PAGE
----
On several occasions over the holidays, I was reminded of something I already knew: most people don’t want to wade in the weedy marsh of education policy. If the mainstream press says the new Every Student Succeeds Act is a big improvement over No Child Left Behind, lots of people say, “Wow! We can cross that worry off our list!”
Unfortunately things are going to be a whole lot more complicated.
Much of the thoughtful analysis of the new federal education law has been written for the education wonks who will parse and compare NCLB and ESSA and argue about what the Department of Education will put into the administrative rules. Here, however, is education writer Alfie Kohn’s short, incisive, and well written commentary for the non-expert about the meaning of the new ESSA. Everybody ought to read it, because Kohn so intelligently summarizes the issues.
Here’s what Kohn says about No Child Left Behind, in response to those who liked NCLB and now worry that the new law waters down the old law’s strong federal pressure for accountability: “While the inadequacy and inequity certainly were (and are) inexcusable, NCLB was never a reasonable response Indeed, as many of us predicted at the start, it did far more harm than good; in general, and with respect to addressing disparities between black and white, rich and poor, in particular. Standardized testing was never necessary to tell us which schools were failing. Heck, you could just drive by them and make a reasonable guess… For years, I’ve been challenging NCLB defenders to name a single school anywhere in the country whose inadequacy was a secret until students were subjected to yet another wave of standardized tests. But testing isn’t just superfluous; it was, and remains, immensely damaging, to low-income students most of all.”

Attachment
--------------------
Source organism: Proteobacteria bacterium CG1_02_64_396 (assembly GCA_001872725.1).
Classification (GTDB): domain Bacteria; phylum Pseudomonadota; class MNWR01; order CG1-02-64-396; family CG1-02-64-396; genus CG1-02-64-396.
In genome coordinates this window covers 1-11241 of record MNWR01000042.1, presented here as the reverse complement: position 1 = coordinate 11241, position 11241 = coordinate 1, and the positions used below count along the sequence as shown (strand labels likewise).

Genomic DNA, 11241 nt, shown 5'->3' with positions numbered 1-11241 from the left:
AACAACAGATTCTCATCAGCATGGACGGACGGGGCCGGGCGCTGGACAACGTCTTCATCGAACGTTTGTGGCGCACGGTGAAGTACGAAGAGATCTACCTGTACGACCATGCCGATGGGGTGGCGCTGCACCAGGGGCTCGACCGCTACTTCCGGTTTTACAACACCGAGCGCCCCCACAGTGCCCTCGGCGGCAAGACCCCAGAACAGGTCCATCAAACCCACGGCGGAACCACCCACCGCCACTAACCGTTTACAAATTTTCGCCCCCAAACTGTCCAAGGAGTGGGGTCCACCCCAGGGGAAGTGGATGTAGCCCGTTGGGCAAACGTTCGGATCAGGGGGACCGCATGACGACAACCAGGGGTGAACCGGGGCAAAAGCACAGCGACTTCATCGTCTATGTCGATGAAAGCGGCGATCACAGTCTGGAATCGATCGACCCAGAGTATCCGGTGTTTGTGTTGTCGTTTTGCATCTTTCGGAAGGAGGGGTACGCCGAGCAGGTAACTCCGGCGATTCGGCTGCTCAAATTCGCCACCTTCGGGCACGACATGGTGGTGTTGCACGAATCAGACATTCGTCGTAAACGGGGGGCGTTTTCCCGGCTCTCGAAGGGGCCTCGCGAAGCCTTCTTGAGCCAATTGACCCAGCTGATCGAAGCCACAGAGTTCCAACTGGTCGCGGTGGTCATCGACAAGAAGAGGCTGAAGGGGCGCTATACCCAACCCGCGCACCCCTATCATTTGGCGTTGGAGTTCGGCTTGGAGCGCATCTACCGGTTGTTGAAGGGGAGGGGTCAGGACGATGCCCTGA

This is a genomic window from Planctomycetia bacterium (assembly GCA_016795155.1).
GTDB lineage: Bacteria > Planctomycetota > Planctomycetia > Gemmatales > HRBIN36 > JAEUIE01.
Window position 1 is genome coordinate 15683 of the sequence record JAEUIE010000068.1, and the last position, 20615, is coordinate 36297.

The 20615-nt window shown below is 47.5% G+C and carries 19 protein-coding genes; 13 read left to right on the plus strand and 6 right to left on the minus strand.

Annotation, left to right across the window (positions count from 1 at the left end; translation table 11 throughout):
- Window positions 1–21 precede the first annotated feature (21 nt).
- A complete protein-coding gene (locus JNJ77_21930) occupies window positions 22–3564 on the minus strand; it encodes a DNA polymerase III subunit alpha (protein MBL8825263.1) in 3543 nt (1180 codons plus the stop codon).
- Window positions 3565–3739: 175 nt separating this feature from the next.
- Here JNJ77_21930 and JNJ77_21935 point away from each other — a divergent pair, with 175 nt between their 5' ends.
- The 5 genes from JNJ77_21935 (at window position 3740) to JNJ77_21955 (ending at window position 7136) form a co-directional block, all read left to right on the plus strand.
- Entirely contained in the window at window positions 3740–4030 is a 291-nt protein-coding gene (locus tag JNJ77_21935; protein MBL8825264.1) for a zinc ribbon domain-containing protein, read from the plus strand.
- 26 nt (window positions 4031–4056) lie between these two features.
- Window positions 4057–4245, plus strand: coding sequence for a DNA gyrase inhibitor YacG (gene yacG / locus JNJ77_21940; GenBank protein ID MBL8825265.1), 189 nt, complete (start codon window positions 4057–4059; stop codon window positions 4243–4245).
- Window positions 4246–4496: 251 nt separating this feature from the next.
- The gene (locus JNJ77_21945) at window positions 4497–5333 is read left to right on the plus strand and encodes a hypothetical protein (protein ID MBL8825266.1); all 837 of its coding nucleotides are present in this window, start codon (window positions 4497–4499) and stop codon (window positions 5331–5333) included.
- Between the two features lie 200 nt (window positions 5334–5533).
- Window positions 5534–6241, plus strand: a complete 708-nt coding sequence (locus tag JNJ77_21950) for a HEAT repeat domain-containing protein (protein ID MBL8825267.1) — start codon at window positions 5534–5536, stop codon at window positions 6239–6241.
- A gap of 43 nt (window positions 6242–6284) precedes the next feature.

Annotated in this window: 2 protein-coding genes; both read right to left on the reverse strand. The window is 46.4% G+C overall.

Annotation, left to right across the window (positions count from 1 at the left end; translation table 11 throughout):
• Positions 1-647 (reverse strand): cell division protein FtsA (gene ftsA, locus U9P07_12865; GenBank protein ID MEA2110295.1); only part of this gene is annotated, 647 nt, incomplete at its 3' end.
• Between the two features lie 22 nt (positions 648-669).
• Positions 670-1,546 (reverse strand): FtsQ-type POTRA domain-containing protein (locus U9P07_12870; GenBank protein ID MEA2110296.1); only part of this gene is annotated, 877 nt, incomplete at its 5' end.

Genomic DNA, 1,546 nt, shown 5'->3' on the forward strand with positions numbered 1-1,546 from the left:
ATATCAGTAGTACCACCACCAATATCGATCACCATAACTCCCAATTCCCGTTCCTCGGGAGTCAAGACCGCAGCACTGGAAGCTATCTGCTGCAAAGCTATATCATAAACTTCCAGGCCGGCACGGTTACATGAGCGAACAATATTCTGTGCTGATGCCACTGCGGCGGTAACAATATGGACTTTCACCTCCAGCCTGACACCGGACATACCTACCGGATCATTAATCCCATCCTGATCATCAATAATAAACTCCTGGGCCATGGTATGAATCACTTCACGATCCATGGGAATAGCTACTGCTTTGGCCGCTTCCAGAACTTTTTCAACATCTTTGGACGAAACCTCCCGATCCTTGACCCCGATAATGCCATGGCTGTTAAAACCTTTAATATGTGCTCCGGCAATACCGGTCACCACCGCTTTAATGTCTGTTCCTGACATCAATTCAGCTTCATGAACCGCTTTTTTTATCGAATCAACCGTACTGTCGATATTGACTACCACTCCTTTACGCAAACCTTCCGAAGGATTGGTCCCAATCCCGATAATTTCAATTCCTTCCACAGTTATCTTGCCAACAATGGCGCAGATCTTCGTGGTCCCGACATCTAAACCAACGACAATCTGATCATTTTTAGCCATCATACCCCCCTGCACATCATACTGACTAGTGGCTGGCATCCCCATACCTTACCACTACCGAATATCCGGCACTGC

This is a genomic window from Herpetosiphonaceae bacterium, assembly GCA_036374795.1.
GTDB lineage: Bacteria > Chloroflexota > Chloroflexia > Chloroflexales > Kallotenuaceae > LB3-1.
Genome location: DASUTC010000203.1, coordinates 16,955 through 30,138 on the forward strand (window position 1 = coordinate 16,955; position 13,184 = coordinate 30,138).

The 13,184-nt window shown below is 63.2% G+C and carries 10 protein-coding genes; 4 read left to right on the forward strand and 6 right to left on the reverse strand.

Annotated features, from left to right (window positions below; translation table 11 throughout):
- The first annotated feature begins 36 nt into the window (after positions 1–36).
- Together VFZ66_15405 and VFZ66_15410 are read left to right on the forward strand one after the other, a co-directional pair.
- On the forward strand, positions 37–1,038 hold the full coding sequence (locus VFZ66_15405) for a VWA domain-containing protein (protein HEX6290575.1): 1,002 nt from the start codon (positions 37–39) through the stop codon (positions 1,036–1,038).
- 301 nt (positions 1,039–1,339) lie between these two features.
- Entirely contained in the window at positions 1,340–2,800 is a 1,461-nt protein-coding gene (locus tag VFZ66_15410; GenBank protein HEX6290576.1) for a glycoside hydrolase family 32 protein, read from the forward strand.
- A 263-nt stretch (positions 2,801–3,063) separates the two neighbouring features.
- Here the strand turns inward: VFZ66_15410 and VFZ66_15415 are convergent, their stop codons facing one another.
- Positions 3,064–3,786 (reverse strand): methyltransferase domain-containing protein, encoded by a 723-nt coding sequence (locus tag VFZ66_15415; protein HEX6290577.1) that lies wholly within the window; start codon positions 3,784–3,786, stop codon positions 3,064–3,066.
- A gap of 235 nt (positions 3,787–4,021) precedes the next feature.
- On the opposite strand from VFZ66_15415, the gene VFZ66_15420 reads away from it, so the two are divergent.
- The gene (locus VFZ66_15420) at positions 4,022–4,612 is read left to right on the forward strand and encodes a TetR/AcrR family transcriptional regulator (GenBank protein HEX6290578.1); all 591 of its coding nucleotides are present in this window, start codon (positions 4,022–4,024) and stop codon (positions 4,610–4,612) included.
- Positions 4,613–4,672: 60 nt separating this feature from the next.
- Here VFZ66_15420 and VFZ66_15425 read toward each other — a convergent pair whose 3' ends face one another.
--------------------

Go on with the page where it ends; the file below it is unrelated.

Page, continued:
So what about those who are celebrating the new law because, they imagine, it will reduce standardized testing? “(T)he outrageous and incalculably damaging reality of testing students every single year—extraordinary from a worldwide perspective, in fact virtually unheard of for students below high school age—continues in ESSA… Far from challenging this reality, the law that President Obama just signed cements it into place. And beyond the issue of how often they’re administered, standardized tests—still yoked to overly prescriptive, top-down standards—remain the primary way by which kids, teachers, and schools are going to be assessed.”
The new law does turn over from the federal government to the states the responsibility for designing and implementing the corrections for schools whose test scores are low, but as Kohn notes, “If you’re a teacher, it may not make much difference if oppressive dictates originate in Washington, D.C., the state capital, or even the district office. The point is still that your skills as a professional educator, and the unique interests and needs of a particular group of kids, don’t count for much. ESSA remains the Eternal Standardization of Schooling Act.”
Kohn concludes: “The point is that, even with more authority and re-devolving to the states, the broader foundations of what has been the educational status quo in America for a generation are allowed to continue and in some cases are actively perpetuated: the creep toward privatization, the traditional approaches to pedagogy and curriculum, the bribe-and-threat manipulation of educators and children, and, above all, the reliance on standardized testing.”
We have a lot of work to do. The Every Student Succeeds Act has one major plus: it unbuckles—as a federal mandate—students’ standardized test scores from the formal evaluation of their teachers, but states can still judge teachers by students’ test scores if they so choose. Apart from that, test-and-punish remains the law of the land. Reading Alfie Kohn’s pungent analysis is a good reminder that we are a long, long way from any kind of policy that supports the schools and the educators in our most vulnerable communities.